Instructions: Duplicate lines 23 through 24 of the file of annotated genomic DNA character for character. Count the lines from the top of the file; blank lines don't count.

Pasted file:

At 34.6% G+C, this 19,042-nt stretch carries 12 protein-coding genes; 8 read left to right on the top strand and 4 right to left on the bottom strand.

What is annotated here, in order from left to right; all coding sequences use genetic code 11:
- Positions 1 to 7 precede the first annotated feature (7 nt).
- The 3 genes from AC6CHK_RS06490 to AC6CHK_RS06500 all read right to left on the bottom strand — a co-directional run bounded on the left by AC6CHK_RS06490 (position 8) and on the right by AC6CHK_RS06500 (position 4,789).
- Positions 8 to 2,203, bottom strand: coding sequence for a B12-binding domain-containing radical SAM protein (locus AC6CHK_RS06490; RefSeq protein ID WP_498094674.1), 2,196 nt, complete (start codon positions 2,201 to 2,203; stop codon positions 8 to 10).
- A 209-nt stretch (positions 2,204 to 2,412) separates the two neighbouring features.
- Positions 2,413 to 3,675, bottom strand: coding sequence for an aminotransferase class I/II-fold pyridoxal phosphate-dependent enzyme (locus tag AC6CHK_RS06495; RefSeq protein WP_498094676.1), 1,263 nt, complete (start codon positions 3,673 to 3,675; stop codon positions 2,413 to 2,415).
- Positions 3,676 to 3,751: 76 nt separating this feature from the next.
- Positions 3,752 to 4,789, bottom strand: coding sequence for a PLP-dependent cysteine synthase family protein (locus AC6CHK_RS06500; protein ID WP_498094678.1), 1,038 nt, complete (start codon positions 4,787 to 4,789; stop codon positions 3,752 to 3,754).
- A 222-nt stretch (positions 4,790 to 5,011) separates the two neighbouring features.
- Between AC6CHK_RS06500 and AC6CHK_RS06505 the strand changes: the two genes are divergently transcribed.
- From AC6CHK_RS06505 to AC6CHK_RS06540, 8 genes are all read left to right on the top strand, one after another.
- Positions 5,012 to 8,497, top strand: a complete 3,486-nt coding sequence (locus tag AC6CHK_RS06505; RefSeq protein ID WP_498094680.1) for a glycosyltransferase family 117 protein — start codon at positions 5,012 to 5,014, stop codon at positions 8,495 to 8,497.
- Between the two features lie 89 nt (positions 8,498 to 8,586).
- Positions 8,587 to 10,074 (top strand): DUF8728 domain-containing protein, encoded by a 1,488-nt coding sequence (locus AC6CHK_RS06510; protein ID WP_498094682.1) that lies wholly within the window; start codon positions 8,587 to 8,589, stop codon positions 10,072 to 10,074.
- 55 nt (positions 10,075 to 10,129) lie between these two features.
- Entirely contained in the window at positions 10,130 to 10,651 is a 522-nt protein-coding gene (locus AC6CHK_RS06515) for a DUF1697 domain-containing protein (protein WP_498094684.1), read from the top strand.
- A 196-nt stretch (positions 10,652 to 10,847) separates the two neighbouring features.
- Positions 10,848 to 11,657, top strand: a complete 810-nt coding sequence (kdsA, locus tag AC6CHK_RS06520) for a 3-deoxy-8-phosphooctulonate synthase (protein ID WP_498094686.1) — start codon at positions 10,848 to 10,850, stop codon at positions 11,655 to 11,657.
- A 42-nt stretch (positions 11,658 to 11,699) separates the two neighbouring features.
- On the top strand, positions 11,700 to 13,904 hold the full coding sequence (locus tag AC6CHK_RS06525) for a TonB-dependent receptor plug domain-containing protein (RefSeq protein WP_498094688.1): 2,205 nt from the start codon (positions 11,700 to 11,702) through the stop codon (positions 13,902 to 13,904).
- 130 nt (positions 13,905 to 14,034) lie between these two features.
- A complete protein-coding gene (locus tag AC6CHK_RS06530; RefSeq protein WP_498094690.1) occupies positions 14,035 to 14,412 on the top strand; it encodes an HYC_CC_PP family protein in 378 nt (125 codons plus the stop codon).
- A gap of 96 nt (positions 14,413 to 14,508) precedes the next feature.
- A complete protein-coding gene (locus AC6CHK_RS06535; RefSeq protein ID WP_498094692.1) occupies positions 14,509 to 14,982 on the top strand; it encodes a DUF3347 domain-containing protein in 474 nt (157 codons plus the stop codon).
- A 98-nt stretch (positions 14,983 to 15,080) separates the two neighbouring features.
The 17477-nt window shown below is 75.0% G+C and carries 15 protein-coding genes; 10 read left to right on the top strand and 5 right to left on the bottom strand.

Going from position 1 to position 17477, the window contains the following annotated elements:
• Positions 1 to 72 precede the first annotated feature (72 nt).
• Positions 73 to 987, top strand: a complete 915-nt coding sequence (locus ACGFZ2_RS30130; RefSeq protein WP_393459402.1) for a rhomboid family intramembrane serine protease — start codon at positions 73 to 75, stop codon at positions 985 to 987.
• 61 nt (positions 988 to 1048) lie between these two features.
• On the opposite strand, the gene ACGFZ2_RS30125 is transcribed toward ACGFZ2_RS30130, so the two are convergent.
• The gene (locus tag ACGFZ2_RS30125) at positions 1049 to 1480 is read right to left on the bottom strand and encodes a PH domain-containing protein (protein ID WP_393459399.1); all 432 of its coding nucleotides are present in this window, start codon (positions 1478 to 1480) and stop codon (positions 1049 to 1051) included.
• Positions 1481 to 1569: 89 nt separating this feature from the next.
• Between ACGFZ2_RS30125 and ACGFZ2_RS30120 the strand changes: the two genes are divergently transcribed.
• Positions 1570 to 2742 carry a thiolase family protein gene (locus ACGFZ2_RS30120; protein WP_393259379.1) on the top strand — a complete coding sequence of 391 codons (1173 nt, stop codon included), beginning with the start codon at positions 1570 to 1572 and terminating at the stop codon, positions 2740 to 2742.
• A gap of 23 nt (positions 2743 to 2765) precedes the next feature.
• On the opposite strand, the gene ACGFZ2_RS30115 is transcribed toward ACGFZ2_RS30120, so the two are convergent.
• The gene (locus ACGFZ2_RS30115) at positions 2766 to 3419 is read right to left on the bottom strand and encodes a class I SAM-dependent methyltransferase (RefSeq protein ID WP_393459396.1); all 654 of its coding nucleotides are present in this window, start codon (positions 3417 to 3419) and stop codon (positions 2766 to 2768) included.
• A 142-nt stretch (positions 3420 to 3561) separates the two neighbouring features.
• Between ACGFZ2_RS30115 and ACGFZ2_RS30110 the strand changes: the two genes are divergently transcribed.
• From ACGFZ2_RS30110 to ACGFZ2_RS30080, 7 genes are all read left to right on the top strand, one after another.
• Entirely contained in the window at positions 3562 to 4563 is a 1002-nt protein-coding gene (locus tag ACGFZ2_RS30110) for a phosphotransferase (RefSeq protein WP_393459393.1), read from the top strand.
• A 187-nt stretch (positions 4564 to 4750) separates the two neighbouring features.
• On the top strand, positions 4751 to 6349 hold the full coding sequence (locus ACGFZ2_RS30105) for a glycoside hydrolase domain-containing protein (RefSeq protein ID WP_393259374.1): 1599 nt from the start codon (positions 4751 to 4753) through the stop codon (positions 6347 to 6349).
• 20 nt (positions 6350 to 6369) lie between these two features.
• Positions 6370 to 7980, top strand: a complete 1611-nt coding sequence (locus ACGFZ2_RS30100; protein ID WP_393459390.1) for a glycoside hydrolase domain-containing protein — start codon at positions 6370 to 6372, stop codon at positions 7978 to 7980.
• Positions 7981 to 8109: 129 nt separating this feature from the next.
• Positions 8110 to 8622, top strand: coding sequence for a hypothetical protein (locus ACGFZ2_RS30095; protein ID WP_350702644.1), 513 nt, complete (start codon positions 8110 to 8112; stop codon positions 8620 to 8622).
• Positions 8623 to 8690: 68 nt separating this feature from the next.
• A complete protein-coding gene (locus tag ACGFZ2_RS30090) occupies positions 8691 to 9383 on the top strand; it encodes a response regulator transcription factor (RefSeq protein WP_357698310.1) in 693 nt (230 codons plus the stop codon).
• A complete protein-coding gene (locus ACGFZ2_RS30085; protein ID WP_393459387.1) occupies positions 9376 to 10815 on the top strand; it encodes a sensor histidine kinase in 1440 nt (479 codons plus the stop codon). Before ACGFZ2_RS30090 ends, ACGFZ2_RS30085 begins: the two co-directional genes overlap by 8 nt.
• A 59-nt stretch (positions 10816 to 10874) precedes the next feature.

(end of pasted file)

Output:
- A complete protein-coding gene (locus tag AC6CHK_RS06530; RefSeq protein WP_498094690.1) occupies positions 14,035 to 14,412 on the top strand; it encodes an HYC_CC_PP family protein in 378 nt (125 codons plus the stop codon).
- A gap of 96 nt (positions 14,413 to 14,508) precedes the next feature.